The secret: Using some kind of secret as a trigger point for a plot has been used in diverse ways in Bollywood films across decades. Shammi Kapoor pretends to be an elderly teacher in Professor (1962) and the lead stars in Mr & Mrs 55 (1955) are involved in a sham marriage. The mistaken identity angle has been used in multiple movies, such as Main Prem Ki Deewani Hoon (2003). Henna (1991) added an interesting amnesia angle. In Miss Mary (1957), a couple pretends to get married and in Dostana (2008) two men pretend to be gay. These secrets provide the spark for the love stories that follow. One of the standout movies in this genre was Twaif (1985), where a man already in love with someone is forced to pretend that a prostitute is his wife, which leads to misunderstandings and unexpectedly to love.

Right there: Like in real life, most times the love of your life is right in front of you. That idea has been used successfully in films of different genres, stretching right

Rab Ne Bana Di Jodi

back to romances like Love In Simla (1960). In Saajan (1991), a woman is in love with a poet, not realising her newly found friend is that man. In Wake Up Sid (2009), it takes the title character time to understand that his responsible housemate is his perfect partner. In Pardes (1997), a bride-to-be realises her future brother-in-law is her perfect match. But the ultimate one is Rab Ne Bana Di Jodi (2008), where a woman finally realises how perfect her plain-looking husband is and more so than the sexier alter ego he took on to impress her.

Bajirao Mastani

Historical: Bollywood has always loved a good oldfashioned period romance going right back to the silent era. Eye-catching costumes and lavish sets have always worked well with romantic narratives. Bollywood romantic movies with a historical background that have succeeded include, A Throw of Dice (1929), Aan (1952), Anarkali (1955), Mughal-eAzam (1960), Taj Mahal (1963), Razia Sultan (1963) and Jodhaa Akbar (2008). In recent years, ace director Sanjay Leela Bhansali re-ignited the genre with his sumptuous drama, Bajirao Mastani (2015).

Literary love: Whether it is books, theatre plays, folk tales based on real events, or


fables that have been passed down, such great source material has been adapted into films across the decades, with Sarat Chandra Chattopadhyay’s novel Devdas being the perfect example. Laila Majnu has been remade multiple times over the decades, including the definitive 1976 version. Other literary adaptations include Sassi Punnu (1928), Shirin Farhad (1956), Sohni Mahiwal (1984) and Omkara (2006). Goliyon Ki Raasleela Ram-Leela (2013) was based on William Shakespeare’s classic Romeo And Juliet.

Reincarnation: Getting a second chance at love after being born again has been explored in multiple ways. In Dangerous Ishhq (2012), the same lovers are separated


at different time periods. In other instances, they have manifested as a ghostly presence with unfinished business in films such as Madhumati (1958), Neel Kamal (1968) and Om Shanti Om (2007). There are also films such as Milan (1967), where the lovers recall a past life where they were separated. All is not what it seems in the iconic film Mahal (1949), where a man is convinced he has been reincarnated and is falling in love with the ghost of a woman from a past life.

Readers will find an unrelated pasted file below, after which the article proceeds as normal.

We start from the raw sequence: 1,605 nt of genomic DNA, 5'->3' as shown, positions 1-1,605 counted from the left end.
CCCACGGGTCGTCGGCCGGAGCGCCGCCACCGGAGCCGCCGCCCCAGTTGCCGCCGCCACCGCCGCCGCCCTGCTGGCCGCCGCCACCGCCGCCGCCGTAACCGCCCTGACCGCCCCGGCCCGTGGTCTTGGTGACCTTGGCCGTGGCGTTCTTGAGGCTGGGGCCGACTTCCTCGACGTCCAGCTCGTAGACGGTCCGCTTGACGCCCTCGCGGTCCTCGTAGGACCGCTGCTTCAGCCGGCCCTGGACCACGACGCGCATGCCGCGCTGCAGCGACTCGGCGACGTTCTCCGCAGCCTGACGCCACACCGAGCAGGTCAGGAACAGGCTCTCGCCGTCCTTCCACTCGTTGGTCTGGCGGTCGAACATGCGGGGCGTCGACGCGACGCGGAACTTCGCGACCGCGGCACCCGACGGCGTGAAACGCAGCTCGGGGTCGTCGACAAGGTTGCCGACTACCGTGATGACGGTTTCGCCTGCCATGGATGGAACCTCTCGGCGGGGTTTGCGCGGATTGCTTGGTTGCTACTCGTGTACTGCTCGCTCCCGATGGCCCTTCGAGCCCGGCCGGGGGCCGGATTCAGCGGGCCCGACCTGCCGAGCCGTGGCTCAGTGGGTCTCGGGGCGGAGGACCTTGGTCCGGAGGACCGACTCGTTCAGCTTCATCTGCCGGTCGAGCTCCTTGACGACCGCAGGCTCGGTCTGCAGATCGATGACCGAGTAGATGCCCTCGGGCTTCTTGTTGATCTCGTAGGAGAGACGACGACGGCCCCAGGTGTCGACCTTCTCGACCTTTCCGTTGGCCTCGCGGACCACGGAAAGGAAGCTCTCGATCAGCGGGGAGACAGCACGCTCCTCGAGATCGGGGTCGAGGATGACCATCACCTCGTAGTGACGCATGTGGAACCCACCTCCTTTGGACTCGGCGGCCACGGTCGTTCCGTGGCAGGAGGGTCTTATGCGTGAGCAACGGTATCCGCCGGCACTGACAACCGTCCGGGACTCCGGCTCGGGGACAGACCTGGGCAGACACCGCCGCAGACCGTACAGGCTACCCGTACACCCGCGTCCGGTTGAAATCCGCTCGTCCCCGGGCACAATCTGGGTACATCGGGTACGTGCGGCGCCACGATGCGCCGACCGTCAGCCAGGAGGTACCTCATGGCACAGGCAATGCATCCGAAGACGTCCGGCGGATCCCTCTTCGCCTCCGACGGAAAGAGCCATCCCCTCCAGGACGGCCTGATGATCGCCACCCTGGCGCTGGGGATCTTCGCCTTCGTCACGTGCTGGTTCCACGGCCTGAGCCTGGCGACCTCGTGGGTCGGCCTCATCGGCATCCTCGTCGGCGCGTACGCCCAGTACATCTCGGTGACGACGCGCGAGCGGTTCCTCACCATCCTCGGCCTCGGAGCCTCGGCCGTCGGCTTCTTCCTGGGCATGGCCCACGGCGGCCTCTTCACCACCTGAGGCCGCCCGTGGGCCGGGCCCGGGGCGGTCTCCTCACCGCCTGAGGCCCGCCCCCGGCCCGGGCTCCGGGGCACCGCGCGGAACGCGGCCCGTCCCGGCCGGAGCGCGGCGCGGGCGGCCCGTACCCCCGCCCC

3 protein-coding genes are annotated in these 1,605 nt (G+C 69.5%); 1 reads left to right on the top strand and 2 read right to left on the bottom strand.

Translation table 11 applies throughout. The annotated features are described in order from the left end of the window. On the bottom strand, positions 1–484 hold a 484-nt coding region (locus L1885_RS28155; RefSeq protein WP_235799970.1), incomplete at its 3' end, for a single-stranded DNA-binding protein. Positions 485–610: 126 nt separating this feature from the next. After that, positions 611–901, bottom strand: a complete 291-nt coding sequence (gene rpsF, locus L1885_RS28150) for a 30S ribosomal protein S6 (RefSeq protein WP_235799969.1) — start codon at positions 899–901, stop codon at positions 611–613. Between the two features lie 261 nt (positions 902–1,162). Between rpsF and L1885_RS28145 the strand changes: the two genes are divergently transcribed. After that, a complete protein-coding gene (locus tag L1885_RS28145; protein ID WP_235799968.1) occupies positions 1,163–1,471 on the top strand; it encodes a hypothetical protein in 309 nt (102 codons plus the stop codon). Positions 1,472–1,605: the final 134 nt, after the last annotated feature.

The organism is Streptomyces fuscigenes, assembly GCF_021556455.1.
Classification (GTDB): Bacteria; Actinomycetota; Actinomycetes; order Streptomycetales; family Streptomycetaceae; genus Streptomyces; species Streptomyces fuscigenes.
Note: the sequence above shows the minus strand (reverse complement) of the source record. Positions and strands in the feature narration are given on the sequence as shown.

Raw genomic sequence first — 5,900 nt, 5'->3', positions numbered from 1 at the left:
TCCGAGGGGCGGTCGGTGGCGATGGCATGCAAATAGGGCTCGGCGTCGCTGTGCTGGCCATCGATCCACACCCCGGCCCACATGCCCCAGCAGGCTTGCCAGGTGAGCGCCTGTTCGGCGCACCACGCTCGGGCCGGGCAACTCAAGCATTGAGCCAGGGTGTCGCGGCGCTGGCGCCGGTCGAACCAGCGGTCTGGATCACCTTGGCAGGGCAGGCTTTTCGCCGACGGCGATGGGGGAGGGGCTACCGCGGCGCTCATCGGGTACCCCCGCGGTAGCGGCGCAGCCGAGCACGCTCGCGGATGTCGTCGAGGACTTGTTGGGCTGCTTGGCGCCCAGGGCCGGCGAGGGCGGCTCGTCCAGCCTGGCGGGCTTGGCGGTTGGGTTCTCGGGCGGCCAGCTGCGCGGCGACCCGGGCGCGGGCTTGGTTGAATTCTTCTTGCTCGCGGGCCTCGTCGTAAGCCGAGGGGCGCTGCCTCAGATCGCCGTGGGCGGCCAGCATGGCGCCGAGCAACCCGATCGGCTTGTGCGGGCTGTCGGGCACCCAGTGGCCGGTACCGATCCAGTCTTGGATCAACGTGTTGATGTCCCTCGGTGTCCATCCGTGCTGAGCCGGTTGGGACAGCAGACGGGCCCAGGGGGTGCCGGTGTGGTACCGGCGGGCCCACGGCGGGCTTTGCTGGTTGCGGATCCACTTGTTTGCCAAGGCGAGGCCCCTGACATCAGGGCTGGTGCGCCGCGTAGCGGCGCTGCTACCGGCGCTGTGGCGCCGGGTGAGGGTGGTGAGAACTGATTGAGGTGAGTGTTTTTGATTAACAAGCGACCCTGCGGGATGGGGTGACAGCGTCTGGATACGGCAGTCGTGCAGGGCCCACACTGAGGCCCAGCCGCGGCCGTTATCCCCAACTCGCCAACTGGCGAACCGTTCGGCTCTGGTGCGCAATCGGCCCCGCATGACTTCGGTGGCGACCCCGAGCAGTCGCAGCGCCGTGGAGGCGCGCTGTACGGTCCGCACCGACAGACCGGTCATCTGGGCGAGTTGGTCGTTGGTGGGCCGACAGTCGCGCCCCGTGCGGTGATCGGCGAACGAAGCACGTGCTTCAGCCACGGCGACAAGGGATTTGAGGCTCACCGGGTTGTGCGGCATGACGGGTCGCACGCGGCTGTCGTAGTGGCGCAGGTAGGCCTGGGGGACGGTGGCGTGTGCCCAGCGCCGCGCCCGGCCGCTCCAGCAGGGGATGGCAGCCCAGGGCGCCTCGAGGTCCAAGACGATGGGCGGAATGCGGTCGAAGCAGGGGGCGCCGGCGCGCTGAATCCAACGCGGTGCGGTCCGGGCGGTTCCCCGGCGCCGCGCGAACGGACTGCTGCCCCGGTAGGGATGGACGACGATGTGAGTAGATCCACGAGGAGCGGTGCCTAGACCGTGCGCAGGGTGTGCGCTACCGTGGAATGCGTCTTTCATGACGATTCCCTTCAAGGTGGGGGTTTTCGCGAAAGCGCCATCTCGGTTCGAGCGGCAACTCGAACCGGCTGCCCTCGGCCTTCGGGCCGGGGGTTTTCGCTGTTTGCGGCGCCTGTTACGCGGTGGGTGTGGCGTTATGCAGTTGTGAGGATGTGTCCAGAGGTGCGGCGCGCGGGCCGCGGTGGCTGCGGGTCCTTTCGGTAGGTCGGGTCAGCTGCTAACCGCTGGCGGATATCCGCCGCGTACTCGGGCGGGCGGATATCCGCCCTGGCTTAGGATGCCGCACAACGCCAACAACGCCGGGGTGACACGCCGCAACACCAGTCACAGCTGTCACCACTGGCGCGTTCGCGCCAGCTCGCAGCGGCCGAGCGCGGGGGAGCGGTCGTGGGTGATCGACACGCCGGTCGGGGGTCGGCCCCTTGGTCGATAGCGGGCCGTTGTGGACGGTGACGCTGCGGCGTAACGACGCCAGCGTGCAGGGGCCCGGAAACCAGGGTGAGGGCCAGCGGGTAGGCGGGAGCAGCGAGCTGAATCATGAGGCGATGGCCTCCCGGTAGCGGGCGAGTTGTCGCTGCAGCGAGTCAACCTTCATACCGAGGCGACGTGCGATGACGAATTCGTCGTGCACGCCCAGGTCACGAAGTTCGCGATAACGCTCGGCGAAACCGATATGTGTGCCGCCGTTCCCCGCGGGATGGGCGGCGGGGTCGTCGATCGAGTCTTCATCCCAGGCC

After marriage: Most Bollywood romances have traditionally ended with the couple getting married, but a few have explored love stories connected to what


happens afterwards. This has included extramarital affairs in Silsila (1981), Arth (1982) and Kabhi Alvida Naa Kehna (2006). In The Lunchbox (2013), a young wife unexpectedly finds love outside her marriage after a mix-up of tiffin boxes. Meanwhile, films like Saathiya (2002) and Chalte Chalte (2003) revolved around married couples finding the meaning of true love and the value of not taking each other for granted. In Woh Saat Din (1983) and Hum Dil De Chuke Sanam (1999), a young wife is separated from someone she adores and forced to marry a stranger, but realises the true meaning of love with her new husband.

 Childhood sweethearts: Most will remember their very first crush and that has translated well into a fabulous array of films. This idea also incorporates the ‘best friends to lovers’ story trope. The first famous film of childhood sweethearts being separated and reunited as adults was the all-time classic, Anmol Ghadi (1946). Other films that have incorporated the same theme include the various Devdas adaptations across the decades – Mujhse Dosti Karoge (2002), Jeena Sirf Merre Liye (2002), Ishq Vishk (2003), Break Ke Baad (2010), Meri Pyaari Bindu (2017), and Fitoor (2016). Muqaddar Ka Sikandar (1978) turned that idea into a story of lifelong, unrequited love. The various Bollywood adaptations of the classic 1914 Sarat Chandra Chattopadhyay novel, Parineeta, including a 2005 movie starring Saif Ali Khan and Vidya Balan, revolve around two childhood sweethearts carrying the bond into adulthood and having to overcome a class divide.

Kuch Kuch
Saathiya Hota Hal

Second chance: Finding love again has generated romance in a wide array of relatable stories. In Andaz (1971) Shammi Kapoor and Hema Malini play single parents whose respective spouses have passed away. Both are drawn towards each other and unexpectedly find a second chance at love. Other films where a widowed protagonist has found love again include Prem Rog (1982), Kuch Kuch Hota Hai (1998) and Baabul (2006). In Hum Dil De Chuke Sanam (1999), the protagonist gets a second chance at love with a husband she never wanted to marry. In the cross-generational romance Cheeni Kum (2007), a 64-year-old chef gets an opportunity at love with a 34-year-old woman. In Kasme Vaade (1978), a heartbroken woman falls for a lookalike of her late fiancé.